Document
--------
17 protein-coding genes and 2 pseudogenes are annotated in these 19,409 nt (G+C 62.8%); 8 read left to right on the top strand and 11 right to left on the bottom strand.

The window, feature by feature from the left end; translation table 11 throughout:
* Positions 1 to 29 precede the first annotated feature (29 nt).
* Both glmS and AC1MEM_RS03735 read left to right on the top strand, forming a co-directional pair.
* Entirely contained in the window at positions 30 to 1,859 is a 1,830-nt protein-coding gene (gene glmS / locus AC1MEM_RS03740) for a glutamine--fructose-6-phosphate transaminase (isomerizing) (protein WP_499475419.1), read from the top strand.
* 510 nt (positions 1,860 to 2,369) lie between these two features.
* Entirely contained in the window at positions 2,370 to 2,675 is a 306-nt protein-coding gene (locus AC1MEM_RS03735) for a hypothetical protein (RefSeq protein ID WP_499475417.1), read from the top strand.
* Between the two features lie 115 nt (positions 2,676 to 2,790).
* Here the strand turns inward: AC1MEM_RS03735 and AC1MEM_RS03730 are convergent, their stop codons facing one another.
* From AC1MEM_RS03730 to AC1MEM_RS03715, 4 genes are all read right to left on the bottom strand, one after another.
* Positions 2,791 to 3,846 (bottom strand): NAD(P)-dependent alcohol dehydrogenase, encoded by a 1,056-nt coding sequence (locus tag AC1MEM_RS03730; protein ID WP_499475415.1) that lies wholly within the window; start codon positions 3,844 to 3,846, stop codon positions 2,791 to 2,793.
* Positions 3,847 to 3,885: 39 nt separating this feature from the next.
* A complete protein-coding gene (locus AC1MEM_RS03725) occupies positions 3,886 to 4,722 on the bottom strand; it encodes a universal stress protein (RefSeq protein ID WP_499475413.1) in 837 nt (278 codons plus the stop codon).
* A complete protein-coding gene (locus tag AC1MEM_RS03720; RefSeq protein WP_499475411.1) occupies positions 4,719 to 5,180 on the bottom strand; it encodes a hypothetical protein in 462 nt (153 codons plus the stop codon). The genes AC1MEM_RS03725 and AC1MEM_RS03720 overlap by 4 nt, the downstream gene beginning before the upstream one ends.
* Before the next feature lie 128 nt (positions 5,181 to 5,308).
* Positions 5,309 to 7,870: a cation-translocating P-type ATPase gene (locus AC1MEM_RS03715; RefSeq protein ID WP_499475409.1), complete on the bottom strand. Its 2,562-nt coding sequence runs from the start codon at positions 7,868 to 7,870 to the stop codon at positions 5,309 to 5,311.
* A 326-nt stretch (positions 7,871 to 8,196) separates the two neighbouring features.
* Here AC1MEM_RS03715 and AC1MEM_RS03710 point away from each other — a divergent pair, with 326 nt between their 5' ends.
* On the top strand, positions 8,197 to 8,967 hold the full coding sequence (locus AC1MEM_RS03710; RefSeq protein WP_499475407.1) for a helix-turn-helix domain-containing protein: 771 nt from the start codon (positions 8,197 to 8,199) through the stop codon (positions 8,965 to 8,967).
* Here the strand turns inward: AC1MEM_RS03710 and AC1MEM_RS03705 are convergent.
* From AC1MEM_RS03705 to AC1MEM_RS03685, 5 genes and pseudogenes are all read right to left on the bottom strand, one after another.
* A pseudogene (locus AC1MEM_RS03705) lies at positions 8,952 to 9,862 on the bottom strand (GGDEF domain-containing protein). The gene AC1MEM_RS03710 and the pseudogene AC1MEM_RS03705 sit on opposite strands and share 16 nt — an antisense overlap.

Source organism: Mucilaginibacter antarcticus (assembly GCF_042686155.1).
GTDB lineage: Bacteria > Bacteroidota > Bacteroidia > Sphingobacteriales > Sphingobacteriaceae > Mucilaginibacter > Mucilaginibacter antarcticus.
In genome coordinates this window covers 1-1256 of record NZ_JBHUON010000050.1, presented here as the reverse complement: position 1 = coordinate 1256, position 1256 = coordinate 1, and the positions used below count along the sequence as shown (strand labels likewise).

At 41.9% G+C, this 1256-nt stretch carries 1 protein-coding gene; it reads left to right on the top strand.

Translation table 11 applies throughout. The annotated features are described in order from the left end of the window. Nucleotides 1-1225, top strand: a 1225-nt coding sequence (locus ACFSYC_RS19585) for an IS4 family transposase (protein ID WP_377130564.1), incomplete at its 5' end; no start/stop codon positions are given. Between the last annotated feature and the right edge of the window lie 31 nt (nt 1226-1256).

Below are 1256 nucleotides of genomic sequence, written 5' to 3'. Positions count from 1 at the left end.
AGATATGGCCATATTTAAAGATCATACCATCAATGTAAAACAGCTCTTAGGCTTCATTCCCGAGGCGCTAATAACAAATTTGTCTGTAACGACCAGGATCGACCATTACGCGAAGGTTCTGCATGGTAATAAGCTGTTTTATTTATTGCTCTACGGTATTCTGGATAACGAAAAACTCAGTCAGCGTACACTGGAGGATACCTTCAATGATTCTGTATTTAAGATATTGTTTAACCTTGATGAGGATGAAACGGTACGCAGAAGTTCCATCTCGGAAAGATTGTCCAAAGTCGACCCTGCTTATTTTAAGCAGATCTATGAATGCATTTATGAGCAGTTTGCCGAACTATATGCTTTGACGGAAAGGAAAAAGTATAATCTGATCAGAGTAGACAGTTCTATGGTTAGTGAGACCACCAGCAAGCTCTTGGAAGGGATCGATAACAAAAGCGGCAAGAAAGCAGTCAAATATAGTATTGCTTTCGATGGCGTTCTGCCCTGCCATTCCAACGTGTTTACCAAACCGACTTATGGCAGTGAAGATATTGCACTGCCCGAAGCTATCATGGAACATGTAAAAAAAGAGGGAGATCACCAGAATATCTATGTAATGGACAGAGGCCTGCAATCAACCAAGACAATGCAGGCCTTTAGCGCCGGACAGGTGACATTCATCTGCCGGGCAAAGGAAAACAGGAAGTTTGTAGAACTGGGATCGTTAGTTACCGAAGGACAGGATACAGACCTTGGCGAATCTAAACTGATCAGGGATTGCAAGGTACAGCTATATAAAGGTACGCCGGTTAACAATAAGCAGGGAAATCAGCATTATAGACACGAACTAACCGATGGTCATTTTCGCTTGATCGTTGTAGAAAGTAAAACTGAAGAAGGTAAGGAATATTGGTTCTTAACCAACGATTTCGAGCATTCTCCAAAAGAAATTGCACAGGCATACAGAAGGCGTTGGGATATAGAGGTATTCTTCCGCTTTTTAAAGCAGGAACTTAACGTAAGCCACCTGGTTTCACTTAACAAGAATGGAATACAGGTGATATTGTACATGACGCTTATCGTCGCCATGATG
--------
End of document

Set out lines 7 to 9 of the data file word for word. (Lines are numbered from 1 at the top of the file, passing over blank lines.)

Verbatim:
* Entirely contained in the window at positions 2,370 to 2,675 is a 306-nt protein-coding gene (locus AC1MEM_RS03735) for a hypothetical protein (RefSeq protein ID WP_499475417.1), read from the top strand.
* Between the two features lie 115 nt (positions 2,676 to 2,790).
* Here the strand turns inward: AC1MEM_RS03735 and AC1MEM_RS03730 are convergent, their stop codons facing one another.